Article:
The North of Thailand remained little more than a collection of sleepy villages for decades. Today, the region resembles a burgeoning metropolis — a metropolis in China.
With trade booming, it has become a way station for ships delivering Chinese apples, mobile phones and other items. In the Thai city of Chiang Rai, China helped build a fancy cultural center at the local royal university and then used that to cultivate a closer relationship with Thailand's revered monarchy. Thai politicians, too, learn about China on all-expenses-paid junkets. Thousands of Chinese migrants have moved across the border to work. So many Thai businessmen are eager to learn Chinese that the local language schools cannot keep up with demand.
The north of Thailand would look familiar to people in many developing nations around the world. Over the last five years, China has laid the groundwork to become an international power. It has done so not only with high-level diplomacy but also through the tools of soft power: aid, investment, culture and skilled diplomacy. This charm offensive has proved remarkably successful. In countries where China was feared only a few years ago, Beijing's popularity has skyrocketed.
China has turned its energies, in particular, to the developing world, which has the natural resources and emerging markets it needs to fuel its growing economy. In Africa, Asia and Latin America, China woos governments with loans and aid. China recently offered $20 billion in new financing to African nations, and it has already helped support railroads in Angola and Zambia and dams in Mozambique and Sudan. In some Southeast Asian nations, China rivals Japan as the largest donor; in the Philippines, China has committed at least $500 million to a high-profile railroad project.
China promotes trade aggressively and is inking trade deals with nations from the Persian Gulf to the tip of South America. American businesses simply don't make deals abroad that directly involve U.S. government officials, lest they appear to be taking advantage of political influence. But large delegations from Chinese companies routinely join China's leaders during overseas trips, then sign deals on the spot.
China also is heavily promoting its language and culture. Beijing is funding language programs at leading universities in countries from Kenya to Australia. In Cambodia, China's Ministry of Education went so far as to directly fund or supply teachers for Chinese-language elementary and high schools. And Beijing reportedly is increasing the number of overseas students coming to Chinese universities, from about 8,000 two decades ago to about 120,000 today.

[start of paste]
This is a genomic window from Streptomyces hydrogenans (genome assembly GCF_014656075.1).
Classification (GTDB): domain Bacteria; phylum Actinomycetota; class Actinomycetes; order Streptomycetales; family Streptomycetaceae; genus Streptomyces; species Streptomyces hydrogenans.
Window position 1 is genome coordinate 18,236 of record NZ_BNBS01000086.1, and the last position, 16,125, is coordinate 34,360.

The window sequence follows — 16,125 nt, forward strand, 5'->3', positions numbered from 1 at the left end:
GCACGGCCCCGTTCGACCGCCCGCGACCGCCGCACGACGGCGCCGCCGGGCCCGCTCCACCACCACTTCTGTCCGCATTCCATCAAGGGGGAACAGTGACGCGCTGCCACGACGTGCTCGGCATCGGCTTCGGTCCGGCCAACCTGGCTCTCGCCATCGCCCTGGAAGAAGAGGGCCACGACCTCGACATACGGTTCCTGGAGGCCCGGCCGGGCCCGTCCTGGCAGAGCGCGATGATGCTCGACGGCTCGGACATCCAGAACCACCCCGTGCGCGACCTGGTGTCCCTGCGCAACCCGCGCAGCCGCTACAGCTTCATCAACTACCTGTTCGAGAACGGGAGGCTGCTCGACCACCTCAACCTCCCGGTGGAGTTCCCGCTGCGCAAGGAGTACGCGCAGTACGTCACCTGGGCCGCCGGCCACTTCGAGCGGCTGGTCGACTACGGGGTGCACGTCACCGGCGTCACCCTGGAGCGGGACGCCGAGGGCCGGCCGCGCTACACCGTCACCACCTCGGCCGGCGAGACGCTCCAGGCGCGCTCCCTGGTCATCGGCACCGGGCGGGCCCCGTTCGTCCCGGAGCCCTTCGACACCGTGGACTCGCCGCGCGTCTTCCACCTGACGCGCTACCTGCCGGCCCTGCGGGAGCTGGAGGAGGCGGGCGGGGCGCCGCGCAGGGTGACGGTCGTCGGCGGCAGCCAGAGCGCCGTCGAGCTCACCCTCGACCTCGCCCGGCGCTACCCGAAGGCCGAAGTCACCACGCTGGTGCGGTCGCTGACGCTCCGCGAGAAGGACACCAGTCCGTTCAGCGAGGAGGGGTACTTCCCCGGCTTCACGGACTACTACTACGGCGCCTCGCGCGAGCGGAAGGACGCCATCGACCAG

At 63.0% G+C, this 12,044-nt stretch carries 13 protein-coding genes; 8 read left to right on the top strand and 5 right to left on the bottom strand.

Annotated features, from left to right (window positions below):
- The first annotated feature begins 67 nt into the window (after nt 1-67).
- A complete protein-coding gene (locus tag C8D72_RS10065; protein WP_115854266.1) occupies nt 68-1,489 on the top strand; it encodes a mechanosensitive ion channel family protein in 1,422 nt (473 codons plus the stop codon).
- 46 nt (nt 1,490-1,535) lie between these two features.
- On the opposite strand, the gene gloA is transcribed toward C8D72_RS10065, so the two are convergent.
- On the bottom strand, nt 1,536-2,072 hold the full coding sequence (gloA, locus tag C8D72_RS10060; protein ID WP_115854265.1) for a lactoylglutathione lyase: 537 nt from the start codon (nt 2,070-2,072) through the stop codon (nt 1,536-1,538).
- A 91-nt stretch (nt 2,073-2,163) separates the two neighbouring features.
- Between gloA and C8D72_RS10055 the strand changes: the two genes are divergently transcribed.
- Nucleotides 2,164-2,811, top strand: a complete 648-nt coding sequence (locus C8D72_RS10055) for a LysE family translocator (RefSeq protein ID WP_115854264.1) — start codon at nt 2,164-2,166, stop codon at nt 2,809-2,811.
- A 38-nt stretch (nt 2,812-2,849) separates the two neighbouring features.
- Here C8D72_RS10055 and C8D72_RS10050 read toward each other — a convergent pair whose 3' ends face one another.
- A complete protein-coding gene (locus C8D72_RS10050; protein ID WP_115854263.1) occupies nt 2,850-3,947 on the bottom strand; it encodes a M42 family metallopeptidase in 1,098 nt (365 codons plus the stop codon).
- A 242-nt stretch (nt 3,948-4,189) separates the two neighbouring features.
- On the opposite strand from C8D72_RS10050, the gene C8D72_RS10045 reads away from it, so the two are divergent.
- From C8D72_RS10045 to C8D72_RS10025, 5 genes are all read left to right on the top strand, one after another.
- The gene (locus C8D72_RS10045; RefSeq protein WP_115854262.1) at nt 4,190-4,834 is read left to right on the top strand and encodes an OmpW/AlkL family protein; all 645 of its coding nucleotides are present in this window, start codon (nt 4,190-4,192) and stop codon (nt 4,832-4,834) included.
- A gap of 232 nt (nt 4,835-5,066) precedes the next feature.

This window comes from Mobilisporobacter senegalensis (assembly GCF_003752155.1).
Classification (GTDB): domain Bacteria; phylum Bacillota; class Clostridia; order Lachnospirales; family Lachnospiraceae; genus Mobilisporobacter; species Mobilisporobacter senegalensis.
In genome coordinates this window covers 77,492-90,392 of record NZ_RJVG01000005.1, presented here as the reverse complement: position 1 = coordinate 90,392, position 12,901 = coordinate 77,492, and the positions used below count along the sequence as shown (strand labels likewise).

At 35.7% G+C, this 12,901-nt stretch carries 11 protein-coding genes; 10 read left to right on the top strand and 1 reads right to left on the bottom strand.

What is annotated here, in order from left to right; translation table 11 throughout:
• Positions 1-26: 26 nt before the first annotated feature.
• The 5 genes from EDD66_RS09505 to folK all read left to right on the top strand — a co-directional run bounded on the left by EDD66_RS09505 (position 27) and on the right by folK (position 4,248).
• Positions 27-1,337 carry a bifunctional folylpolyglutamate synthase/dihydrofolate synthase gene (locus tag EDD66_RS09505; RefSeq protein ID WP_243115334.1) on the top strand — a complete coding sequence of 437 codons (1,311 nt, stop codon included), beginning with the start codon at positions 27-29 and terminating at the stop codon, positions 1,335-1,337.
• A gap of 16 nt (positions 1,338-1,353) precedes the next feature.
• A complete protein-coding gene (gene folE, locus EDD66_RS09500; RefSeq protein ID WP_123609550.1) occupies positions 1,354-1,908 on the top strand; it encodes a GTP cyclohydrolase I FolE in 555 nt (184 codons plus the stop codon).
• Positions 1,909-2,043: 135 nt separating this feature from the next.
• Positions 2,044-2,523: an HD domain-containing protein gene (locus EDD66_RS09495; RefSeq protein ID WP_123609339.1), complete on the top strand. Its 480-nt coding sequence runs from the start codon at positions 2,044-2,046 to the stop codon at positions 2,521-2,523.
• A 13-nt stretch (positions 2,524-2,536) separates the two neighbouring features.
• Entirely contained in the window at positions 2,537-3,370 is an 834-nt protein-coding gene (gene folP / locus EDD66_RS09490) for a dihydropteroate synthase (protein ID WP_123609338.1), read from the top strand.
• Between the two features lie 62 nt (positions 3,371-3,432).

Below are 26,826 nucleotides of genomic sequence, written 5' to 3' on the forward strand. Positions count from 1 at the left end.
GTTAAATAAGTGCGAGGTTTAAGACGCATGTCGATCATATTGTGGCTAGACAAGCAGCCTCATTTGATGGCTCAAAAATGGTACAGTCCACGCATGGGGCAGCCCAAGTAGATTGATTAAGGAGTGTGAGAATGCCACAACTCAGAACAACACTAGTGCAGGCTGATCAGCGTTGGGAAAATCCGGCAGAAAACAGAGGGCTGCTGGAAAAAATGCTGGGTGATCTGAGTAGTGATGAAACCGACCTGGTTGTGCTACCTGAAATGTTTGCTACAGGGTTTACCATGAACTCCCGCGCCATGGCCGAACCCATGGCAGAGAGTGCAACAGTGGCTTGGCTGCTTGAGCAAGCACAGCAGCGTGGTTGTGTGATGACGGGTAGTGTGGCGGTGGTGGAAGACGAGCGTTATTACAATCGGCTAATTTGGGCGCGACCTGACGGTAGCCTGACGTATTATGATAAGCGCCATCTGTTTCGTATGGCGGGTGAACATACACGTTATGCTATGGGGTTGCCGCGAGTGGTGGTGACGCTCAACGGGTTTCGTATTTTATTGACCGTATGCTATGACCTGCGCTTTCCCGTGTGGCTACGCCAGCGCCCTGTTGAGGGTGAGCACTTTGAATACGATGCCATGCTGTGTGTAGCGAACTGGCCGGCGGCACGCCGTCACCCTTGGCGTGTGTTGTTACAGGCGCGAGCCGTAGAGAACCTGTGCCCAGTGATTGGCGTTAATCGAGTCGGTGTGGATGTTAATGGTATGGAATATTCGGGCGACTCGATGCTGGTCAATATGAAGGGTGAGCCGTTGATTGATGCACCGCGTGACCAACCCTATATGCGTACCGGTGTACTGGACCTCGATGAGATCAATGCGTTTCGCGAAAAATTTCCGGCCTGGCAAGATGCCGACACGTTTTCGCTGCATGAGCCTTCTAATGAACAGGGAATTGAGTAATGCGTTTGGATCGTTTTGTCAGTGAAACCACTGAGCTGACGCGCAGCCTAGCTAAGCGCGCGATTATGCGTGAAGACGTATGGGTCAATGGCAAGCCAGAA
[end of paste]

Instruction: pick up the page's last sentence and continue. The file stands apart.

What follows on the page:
Beijing's increasingly sophisticated diplomatic corps also effectively pushes its language, culture — and interests. China keeps its diplomats focused. For example, Jiang Yuande, China's ambassador to Brazil, did tours throughout the Portuguese-speaking world before he arrived in Brasilia. "It used to be that the Chinese officials just stayed in the embassy," said one Asian diplomat. "Now they are so skilled on the ground they know more than anyone else. If someone's wife is having an affair, they know it."
The public is getting swayed too. Ten years ago, China's rising military and industrial power felt like a threat to the developing world, particularly to its neighbors. Yet today, polls in Africa, Asia and South America reveal much more warmth toward Beijing. That change has allowed, for instance, the Philippines and Vietnam to pursue joint exploration of the South China Sea with Beijing. "We can have much greater cooperation with China because we know there is public support," said one former Philippine official.
Chinese leaders present themselves as an alternative to the meddling power of the West. China, they argue, will support other countries but will not interfere in their domestic affairs; Beijing will not tell other governments what to do. This fealty to noninterference can sound reassuring in parts of the world where "intervention" seems like code for "regime change."
The charm offensive has been so successful, in fact, that some countries see China as a model for development. In Africa and Latin America, where liberal economic reforms failed to pull nations out of poverty, there's now a growing opposition to free market reforms and even to democracy. (A poll released last year by the research group Afrobarometer found that, across Africa, support for democracy had declined since 2000.) China, by contrast, has managed to slowly open its economy without freeing its political system. Officials in Vietnam, Syria, Iran and other nations have studied China's economic policies, and on visits to booming Chinese cities, African leaders marvel at China's growth. "You are an example of transformation," Madagascar President Marc Ravalomanana told Chinese leaders during a May summit in Shanghai. "We in Africa must learn from your success."
Unfortunately, many of these nations have not actually followed China's paths to success, such as investing in primary education and infrastructure. Instead, for autocratic leaders, studying the "China model" often means just mimicking China's means of political control but not the real economic reforms. In Zimbabwe, dictator Robert Mugabe has championed relations with China as a means of shunning the West, but he has done little to invest in his own people.
So in the long run, the China model may backfire. In Myanmar, Zambia and other nations, citizens worried about China's state-dominant model have launched protest movements against China's influence. "We don't want to import China's politics," said Rene Ofreneo, head of a fair trade movement in the Philippines. "We don't want to go backward."
This article was originally published in the June 23, 2007 edition of the Los Angeles Times.